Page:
If the call is to be handed off, for example, because the WiFi signal quality has deteriorated, the GSM radio is activated by the NSC, and the state of the upper layers of the GSM radio, which had been dormant, is reset by introducing messages into the lower layers of the GSM radio using the GA-PAL 1478. The GSM signal information is sent from the GSM radio, through the NSC, encapsulated in SIP packets in the WiFi client and sent to the NCG in the network. The NCG unwraps the signal information, which it uses to identify the handoff MSC using provisioned tables and to communicate with the handoff GSM MSC to cause the handoff. The handoff MSC requests traffic channel information from its base station controller, which the handoff MSC then sends back to the NCG. The NCG encapsulates this traffic channel information in SIP messages, and sends these SIP messages to the phone. The NSC then receives the new traffic channel information which it passes to the GSM radio. This causes the GSM radio to switch to the new traffic channel to complete the handoff of the call from the WiFi to the GSM domains.
In the WiFi client, the GA-RRC 1434 provides a thin layer that abstracts the radio interface (e.g., particular characteristics of WiFi chipsets, etc.). For example, changing a design from a WiFi radio to a Bluetooth radio would primarily require modification of GA-RRC without any or substantial modification of GA-MC, NSC, etc.
When a call is not in progress the handoff between WiFi and GSM networks is referred to as an “idle” handoff. When the phone is idle, and an idle handoff is being initiated from the GSM to the WiFi networks, but has not yet been completed, the GSM radio may receive a page indicating that a call is to be delivered to phone. In order to abort or suspend the handoff to the WiFi network, the GSM RR 1466 implements an “early alert indicator” which provides a signal to the NSC that informs the NSC that a handoff to the WiFi network should not be performed. Once the phone receives the GSM call, an active handoff can be made to the WiFi network as described above.
Alternative versions of the system can be implemented in software, in firmware, in digital electronic circuitry, or in computer hardware, or in combinations of them. The system can include a computer program product tangibly embodied in a machine-readable storage device for execution by a programmable processor, and method steps can be performed by a programmable processor executing a program of instructions to perform functions by operating on input data and generating output. The system can be implemented in one or more computer programs that are executable on a programmable system including at least one programmable processor coupled to receive data and instructions from, and to transmit data and instructions to, a data storage system, at least one input device, and at least one output device. Each computer program can be implemented in a high-level procedural or object-oriented programming language, or in assembly or machine language if desired; and in any case, the language can be a compiled or interpreted language. Suitable processors include, by way of example, both general and special purpose microprocessors. Generally, a processor will receive instructions and data from a read-only memory and/or a random access memory. Generally, a computer will include one or more mass storage devices for storing data files; such devices include magnetic disks, such as internal hard disks and removable disks; magneto-optical disks; and optical disks. Storage devices suitable for tangibly embodying computer program instructions and data include all forms of non-volatile memory, including by way of example semiconductor memory devices, such as EPROM, EEPROM, and flash memory devices; magnetic disks such as internal hard disks and removable disks; magneto-optical disks; and CD-ROM disks. Any of the foregoing can be supplemented by, or incorporated in, ASICs (application-specific integrated circuits).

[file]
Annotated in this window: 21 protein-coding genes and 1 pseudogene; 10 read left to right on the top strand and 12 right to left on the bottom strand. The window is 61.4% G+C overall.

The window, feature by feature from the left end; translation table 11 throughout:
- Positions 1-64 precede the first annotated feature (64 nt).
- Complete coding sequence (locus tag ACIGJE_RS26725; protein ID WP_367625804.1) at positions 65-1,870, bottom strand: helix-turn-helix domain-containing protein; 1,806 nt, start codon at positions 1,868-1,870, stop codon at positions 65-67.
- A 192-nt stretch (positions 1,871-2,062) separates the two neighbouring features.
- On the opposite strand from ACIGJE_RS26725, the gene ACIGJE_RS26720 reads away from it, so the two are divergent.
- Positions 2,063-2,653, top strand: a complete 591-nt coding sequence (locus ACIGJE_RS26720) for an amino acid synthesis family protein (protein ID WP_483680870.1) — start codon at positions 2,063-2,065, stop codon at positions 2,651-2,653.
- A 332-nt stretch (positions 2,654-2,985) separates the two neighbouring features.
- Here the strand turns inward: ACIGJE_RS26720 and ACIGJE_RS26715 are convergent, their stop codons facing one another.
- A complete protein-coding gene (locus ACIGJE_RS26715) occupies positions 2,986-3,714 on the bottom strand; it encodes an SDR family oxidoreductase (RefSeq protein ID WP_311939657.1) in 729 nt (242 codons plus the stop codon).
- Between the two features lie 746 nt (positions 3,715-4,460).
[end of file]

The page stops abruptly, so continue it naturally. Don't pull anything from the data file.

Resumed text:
It is to be understood that the foregoing description is intended to illustrate and not to limit the scope of the invention, which is defined by the scope of the appended claims. Other embodiments are within the scope of the following claims.
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|U.S. Classification||455/442, 370/331|
|International Classification||H04W92/02, H04W60/00, H04W48/18, H04W80/10, H04W4/02, H04W36/00, H04W36/14, H04W4/00, H04M3/42|
|Cooperative Classification||H04W4/16, H04W4/021, H04W4/008, H04W84/045, H04W88/06, H04W36/24, H04W92/02, H04W60/04, H04W36/14, H04W80/10, H04M2207/20, H04W48/08, H04M2203/1091, H04W36/32, H04W36/0011, H04M2242/30, H04M3/42246|
|European Classification||H04M3/42M5, H04W36/24, H04W36/14|
|May 21, 2007||AS||Assignment|
Owner name: BRIDGEPORT NETWORKS, INC., ILLINOIS
Free format text: ASSIGNMENT OF ASSIGNORS INTEREST;ASSIGNORS:WILHOITE, MICHAEL T.;SINGH, INDERDEEP;BLUMENTHAL, STEVENH.;REEL/FRAME:019319/0872;SIGNING DATES FROM 20060202 TO 20060203
|Sep 10, 2012||FPAY||Fee payment|
Year of fee payment: 4
|Sep 12, 2016||FPAY||Fee payment|
Year of fee payment: 8